# Let $S \subset \mathbb{P}^3$ be a quartic containing a line $l$, $H$ a hyperplane section of $S$, then $|H-l|$ is a pencil of elliptic curves.

Reading the proof of Proposition VIII.15 in Beauville's "Complex algebraic surfaces", I got stuck with the following fact he is using:

Let $S \subset \mathbb{P}^3$ be a quartic containing a line $l$, $H$ a hyperplane section of $S$, then $|H-l|$ is a pencil of elliptic curves. Why is this?

He also uses the fact that if $Q \subset \mathbb{P}^4$ is a quadric with an ordinary double point, and $V \subset \mathbb{P}^4$ is a cubic such that $Q \cap V$ is a smooth surface, then one of the two pencils of planes on $Q$ cuts out on $V$ a pencil of elliptic curves. Again, why would this be true? Thanks for your help.

We have an exact sequence $0\mathcal{O}_S(H-l)\to \mathcal{O}_S(H)\to \mathcal{O}_l(H)\to 0$ and taking cohomologies, and noting that $H^0$ surjects and $H^0(\mathcal{O}_S(H)$ has dimension 4 and $H^0(\mathcal{O}_l(H))$ has dimension 2, we see that $H-l$ is a pencil. Genus of $H-l$ is 1 follows from adjunction, since $(H-l)^2=0$.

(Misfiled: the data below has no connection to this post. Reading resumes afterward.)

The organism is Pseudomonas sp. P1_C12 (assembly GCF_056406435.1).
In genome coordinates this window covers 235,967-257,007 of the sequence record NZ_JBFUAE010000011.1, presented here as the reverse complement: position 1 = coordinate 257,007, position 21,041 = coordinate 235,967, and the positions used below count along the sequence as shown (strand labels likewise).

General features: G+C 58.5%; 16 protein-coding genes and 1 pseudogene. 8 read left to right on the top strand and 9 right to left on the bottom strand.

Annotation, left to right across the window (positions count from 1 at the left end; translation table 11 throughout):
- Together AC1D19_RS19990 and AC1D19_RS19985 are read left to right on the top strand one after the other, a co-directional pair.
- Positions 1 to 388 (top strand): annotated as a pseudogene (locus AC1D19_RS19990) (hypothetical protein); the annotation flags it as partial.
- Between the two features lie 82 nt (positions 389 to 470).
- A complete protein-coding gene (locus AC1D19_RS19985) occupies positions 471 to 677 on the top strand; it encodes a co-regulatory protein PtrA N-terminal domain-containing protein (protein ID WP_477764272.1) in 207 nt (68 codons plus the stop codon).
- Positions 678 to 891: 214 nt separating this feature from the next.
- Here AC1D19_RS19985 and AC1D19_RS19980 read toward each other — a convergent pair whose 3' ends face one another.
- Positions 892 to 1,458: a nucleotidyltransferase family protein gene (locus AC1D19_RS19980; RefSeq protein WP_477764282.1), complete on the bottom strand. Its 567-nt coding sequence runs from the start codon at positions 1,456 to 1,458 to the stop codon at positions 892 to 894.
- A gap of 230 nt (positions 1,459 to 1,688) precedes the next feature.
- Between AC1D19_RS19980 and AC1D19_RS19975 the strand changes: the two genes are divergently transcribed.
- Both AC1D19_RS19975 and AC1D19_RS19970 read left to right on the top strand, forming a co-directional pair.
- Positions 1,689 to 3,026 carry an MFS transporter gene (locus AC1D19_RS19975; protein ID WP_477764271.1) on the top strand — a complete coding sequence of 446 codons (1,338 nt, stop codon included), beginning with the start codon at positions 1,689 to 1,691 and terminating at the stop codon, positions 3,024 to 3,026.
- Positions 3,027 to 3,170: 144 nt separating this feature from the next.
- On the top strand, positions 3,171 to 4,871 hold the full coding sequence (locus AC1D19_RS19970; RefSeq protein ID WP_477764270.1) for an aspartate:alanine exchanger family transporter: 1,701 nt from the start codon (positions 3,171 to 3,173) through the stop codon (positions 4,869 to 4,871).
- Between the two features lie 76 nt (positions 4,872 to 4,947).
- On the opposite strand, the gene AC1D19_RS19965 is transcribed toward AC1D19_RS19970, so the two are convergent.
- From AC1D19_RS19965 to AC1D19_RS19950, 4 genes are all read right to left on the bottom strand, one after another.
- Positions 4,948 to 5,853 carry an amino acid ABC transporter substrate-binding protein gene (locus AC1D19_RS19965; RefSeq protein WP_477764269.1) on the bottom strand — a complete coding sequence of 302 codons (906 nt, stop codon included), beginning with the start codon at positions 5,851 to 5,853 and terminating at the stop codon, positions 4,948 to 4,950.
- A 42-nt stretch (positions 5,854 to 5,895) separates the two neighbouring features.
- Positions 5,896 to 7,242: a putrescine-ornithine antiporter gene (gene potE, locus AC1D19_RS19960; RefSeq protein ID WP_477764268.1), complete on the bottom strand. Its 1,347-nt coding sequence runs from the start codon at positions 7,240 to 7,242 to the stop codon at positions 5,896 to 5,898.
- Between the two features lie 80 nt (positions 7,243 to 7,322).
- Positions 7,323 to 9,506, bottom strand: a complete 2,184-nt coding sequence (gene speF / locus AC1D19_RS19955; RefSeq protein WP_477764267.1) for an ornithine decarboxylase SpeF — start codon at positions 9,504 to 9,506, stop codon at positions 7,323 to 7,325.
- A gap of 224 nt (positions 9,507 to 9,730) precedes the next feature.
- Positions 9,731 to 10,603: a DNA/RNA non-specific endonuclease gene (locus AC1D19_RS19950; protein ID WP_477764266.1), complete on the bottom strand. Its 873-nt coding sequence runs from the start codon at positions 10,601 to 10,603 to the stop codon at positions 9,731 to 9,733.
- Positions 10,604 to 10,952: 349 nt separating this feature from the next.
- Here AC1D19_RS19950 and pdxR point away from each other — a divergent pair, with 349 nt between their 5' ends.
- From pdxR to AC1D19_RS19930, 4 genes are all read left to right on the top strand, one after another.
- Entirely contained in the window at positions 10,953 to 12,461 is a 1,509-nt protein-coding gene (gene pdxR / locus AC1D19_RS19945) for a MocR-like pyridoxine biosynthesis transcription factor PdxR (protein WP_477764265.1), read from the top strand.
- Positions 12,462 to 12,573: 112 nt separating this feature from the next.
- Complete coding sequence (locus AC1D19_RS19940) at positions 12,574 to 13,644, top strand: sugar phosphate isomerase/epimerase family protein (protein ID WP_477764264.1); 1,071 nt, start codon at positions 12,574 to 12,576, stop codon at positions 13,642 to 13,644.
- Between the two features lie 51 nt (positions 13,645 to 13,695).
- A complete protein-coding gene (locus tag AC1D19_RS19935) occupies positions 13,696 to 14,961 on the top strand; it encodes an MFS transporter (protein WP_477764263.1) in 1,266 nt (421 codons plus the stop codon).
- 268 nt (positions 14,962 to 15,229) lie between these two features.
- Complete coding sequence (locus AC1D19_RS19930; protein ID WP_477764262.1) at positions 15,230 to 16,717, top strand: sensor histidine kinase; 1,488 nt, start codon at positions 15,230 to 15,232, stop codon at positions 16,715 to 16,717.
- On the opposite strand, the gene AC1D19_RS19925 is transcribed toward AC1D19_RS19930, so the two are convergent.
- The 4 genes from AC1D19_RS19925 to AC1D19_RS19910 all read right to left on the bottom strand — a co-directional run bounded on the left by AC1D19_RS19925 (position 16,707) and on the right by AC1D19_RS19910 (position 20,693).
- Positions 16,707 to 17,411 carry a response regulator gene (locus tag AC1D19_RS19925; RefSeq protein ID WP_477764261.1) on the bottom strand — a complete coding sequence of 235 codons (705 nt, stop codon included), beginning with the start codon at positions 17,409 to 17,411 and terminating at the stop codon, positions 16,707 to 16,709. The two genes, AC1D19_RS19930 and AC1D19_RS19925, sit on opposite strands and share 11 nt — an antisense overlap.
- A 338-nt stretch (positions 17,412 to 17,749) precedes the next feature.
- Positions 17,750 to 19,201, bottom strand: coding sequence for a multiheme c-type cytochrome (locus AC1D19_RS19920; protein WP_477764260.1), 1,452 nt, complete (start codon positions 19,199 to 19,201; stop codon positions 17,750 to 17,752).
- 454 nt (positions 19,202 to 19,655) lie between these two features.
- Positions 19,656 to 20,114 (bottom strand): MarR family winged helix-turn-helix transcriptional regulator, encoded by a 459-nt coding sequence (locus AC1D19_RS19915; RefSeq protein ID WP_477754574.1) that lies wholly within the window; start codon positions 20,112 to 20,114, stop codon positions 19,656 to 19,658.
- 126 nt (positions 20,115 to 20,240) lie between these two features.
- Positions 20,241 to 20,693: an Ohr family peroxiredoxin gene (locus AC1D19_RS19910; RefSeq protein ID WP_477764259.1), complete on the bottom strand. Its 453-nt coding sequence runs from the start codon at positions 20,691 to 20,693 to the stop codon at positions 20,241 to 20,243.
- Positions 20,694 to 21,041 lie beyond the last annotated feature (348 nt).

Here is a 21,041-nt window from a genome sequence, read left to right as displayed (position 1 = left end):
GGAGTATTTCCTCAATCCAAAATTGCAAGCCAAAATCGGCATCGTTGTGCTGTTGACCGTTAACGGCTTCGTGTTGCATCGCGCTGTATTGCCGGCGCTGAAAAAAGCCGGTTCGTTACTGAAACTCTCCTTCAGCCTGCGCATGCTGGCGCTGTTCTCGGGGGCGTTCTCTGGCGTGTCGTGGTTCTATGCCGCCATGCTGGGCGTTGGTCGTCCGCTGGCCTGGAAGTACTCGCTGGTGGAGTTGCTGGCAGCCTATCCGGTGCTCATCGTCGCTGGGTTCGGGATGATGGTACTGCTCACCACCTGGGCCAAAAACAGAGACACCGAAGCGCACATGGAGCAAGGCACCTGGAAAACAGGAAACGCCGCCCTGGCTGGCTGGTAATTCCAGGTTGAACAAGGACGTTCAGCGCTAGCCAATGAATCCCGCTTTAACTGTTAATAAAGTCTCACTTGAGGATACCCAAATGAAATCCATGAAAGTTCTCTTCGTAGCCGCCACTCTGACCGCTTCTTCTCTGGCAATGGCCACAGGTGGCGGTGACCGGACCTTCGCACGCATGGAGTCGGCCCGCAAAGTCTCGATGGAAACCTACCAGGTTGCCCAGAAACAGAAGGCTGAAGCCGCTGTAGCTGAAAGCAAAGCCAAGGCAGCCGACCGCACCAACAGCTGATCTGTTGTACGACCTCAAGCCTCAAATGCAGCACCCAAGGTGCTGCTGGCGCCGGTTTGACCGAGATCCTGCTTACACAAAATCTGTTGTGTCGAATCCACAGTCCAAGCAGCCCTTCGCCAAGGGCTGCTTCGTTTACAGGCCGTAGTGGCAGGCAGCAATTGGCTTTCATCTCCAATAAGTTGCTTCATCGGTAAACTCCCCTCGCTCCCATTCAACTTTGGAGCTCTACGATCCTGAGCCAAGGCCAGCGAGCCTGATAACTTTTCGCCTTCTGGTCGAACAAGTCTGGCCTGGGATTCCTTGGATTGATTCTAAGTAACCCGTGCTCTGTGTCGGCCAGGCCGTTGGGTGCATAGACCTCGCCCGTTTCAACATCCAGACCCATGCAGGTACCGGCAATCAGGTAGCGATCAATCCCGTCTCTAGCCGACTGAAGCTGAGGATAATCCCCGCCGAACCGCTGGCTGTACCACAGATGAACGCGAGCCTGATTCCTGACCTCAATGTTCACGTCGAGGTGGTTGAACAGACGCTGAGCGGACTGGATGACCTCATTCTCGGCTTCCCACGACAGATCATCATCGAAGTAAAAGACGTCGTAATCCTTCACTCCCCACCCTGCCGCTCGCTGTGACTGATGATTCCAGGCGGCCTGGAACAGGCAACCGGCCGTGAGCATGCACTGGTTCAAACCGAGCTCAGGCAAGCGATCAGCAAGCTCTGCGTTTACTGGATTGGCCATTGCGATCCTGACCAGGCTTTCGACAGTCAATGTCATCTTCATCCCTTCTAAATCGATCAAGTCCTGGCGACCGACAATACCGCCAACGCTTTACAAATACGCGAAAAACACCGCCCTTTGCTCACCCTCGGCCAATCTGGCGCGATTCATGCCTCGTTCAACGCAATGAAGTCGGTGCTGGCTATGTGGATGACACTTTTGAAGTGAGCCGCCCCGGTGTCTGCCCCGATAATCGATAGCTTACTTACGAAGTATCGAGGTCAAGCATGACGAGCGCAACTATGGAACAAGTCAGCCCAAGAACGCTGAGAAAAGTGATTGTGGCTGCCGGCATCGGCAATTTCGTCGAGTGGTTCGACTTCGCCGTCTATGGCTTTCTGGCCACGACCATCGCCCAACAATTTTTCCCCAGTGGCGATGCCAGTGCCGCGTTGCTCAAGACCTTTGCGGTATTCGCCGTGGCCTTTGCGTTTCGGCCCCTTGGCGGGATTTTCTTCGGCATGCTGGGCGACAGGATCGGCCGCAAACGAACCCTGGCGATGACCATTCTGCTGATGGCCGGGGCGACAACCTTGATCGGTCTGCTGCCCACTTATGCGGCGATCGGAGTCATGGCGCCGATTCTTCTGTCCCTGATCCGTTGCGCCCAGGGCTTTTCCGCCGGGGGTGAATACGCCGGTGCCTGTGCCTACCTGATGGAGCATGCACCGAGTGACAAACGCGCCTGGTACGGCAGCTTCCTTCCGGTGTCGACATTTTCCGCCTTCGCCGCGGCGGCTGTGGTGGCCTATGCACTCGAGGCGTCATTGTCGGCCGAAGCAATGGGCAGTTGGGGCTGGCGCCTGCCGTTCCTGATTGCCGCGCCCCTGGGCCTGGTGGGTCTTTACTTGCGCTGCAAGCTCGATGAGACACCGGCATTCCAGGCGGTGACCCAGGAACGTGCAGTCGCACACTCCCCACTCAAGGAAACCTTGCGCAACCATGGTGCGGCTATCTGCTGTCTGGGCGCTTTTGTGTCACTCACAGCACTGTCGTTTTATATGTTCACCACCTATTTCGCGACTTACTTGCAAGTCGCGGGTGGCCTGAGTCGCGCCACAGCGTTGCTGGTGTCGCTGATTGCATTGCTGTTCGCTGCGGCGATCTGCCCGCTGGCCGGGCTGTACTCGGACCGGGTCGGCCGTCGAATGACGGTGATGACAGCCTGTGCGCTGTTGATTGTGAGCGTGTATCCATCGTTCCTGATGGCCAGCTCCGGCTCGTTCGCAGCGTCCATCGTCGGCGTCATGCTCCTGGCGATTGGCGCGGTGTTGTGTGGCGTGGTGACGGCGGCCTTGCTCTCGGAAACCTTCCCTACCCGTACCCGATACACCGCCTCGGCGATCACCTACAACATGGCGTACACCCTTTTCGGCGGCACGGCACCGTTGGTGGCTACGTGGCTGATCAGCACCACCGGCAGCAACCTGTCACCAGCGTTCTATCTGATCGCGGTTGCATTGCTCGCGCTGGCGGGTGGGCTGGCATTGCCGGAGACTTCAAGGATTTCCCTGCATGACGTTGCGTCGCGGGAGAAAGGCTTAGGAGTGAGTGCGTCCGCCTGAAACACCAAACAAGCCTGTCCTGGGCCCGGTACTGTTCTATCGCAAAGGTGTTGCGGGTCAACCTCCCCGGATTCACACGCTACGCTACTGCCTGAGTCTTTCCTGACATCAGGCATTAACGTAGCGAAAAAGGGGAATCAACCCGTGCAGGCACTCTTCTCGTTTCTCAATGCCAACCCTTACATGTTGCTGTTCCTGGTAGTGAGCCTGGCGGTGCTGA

• Or more simply, the family of planes in $\mathbb P^3$ containing a line forms a pencil; as the plane varies, it cuts the quartic in a degree-4 plane curve, one component of which is a line. The residual curve is a plane cubic (generically a smooth elliptic curve, at least in characteristic 0, by Bézout). Mar 14 '16 at 17:10
• So "$H^0$" surjects comes from the fact that $H^1(\mathcal{O}_S(H-l))=0$? Why is that? Mar 14 '16 at 18:32
• No, the composite $H^0(\mathbb{P}^3, \mathcal{O}_{\mathbb{P}^3}(H))\to H^0(\mathcal{O}_S(H))\to H^0\mathcal{O}_l(H))$ is surjective, since $l$ in a line and thus the second map is surjective. Mar 14 '16 at 18:44